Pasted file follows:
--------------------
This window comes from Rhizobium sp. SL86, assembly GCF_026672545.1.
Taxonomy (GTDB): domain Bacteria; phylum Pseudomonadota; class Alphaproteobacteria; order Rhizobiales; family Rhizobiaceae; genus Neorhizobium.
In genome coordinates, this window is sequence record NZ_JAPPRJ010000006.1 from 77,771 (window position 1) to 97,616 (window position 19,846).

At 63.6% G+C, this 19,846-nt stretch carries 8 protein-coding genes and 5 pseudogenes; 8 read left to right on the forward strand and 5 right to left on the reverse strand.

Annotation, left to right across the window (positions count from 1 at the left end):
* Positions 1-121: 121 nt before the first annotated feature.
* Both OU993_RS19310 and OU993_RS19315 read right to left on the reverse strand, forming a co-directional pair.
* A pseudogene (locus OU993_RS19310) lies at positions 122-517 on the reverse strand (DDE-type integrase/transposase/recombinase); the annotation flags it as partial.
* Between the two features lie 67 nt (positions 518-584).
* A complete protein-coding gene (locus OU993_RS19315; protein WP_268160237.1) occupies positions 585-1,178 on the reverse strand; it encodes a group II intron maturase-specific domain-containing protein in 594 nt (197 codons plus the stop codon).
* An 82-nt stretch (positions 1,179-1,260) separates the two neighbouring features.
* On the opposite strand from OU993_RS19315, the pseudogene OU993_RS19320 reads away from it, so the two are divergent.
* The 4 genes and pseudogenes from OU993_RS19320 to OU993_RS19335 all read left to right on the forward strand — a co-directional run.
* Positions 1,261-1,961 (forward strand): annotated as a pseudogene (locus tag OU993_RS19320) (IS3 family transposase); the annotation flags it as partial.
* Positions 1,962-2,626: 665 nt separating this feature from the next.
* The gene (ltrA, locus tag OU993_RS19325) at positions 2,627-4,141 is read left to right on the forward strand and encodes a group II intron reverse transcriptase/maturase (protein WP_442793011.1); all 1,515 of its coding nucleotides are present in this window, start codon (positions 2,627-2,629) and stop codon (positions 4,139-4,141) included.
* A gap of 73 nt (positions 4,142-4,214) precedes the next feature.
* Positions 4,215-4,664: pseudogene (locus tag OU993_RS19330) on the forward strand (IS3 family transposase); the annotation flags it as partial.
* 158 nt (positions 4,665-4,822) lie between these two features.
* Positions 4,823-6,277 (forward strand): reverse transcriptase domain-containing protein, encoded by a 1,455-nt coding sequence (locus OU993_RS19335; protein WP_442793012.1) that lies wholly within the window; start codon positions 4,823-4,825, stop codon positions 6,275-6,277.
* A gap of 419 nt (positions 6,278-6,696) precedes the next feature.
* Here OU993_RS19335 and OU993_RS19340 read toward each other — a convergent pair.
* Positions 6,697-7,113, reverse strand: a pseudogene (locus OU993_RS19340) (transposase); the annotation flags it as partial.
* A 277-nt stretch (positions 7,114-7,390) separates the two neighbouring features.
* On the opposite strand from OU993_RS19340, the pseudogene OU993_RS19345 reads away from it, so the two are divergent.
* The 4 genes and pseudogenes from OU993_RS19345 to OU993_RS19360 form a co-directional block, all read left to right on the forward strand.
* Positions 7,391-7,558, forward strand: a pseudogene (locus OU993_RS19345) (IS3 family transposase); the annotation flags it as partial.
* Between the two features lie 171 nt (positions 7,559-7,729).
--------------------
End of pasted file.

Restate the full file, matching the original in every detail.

This window comes from Rhizobium sp. SL86, assembly GCF_026672545.1.
Taxonomy (GTDB): domain Bacteria; phylum Pseudomonadota; class Alphaproteobacteria; order Rhizobiales; family Rhizobiaceae; genus Neorhizobium.
In genome coordinates, this window is sequence record NZ_JAPPRJ010000006.1 from 77,771 (window position 1) to 97,616 (window position 19,846).

At 63.6% G+C, this 19,846-nt stretch carries 8 protein-coding genes and 5 pseudogenes; 8 read left to right on the forward strand and 5 right to left on the reverse strand.

Annotation, left to right across the window (positions count from 1 at the left end):
* Positions 1-121: 121 nt before the first annotated feature.
* Both OU993_RS19310 and OU993_RS19315 read right to left on the reverse strand, forming a co-directional pair.
* A pseudogene (locus OU993_RS19310) lies at positions 122-517 on the reverse strand (DDE-type integrase/transposase/recombinase); the annotation flags it as partial.
* Between the two features lie 67 nt (positions 518-584).
* A complete protein-coding gene (locus OU993_RS19315; protein WP_268160237.1) occupies positions 585-1,178 on the reverse strand; it encodes a group II intron maturase-specific domain-containing protein in 594 nt (197 codons plus the stop codon).
* An 82-nt stretch (positions 1,179-1,260) separates the two neighbouring features.
* On the opposite strand from OU993_RS19315, the pseudogene OU993_RS19320 reads away from it, so the two are divergent.
* The 4 genes and pseudogenes from OU993_RS19320 to OU993_RS19335 all read left to right on the forward strand — a co-directional run.
* Positions 1,261-1,961 (forward strand): annotated as a pseudogene (locus tag OU993_RS19320) (IS3 family transposase); the annotation flags it as partial.
* Positions 1,962-2,626: 665 nt separating this feature from the next.
* The gene (ltrA, locus tag OU993_RS19325) at positions 2,627-4,141 is read left to right on the forward strand and encodes a group II intron reverse transcriptase/maturase (protein WP_442793011.1); all 1,515 of its coding nucleotides are present in this window, start codon (positions 2,627-2,629) and stop codon (positions 4,139-4,141) included.
* A gap of 73 nt (positions 4,142-4,214) precedes the next feature.
* Positions 4,215-4,664: pseudogene (locus tag OU993_RS19330) on the forward strand (IS3 family transposase); the annotation flags it as partial.
* 158 nt (positions 4,665-4,822) lie between these two features.
* Positions 4,823-6,277 (forward strand): reverse transcriptase domain-containing protein, encoded by a 1,455-nt coding sequence (locus OU993_RS19335; protein WP_442793012.1) that lies wholly within the window; start codon positions 4,823-4,825, stop codon positions 6,275-6,277.
* A gap of 419 nt (positions 6,278-6,696) precedes the next feature.
* Here OU993_RS19335 and OU993_RS19340 read toward each other — a convergent pair.
* Positions 6,697-7,113, reverse strand: a pseudogene (locus OU993_RS19340) (transposase); the annotation flags it as partial.
* A 277-nt stretch (positions 7,114-7,390) separates the two neighbouring features.
* On the opposite strand from OU993_RS19340, the pseudogene OU993_RS19345 reads away from it, so the two are divergent.
* The 4 genes and pseudogenes from OU993_RS19345 to OU993_RS19360 form a co-directional block, all read left to right on the forward strand.
* Positions 7,391-7,558, forward strand: a pseudogene (locus OU993_RS19345) (IS3 family transposase); the annotation flags it as partial.
* Between the two features lie 171 nt (positions 7,559-7,729).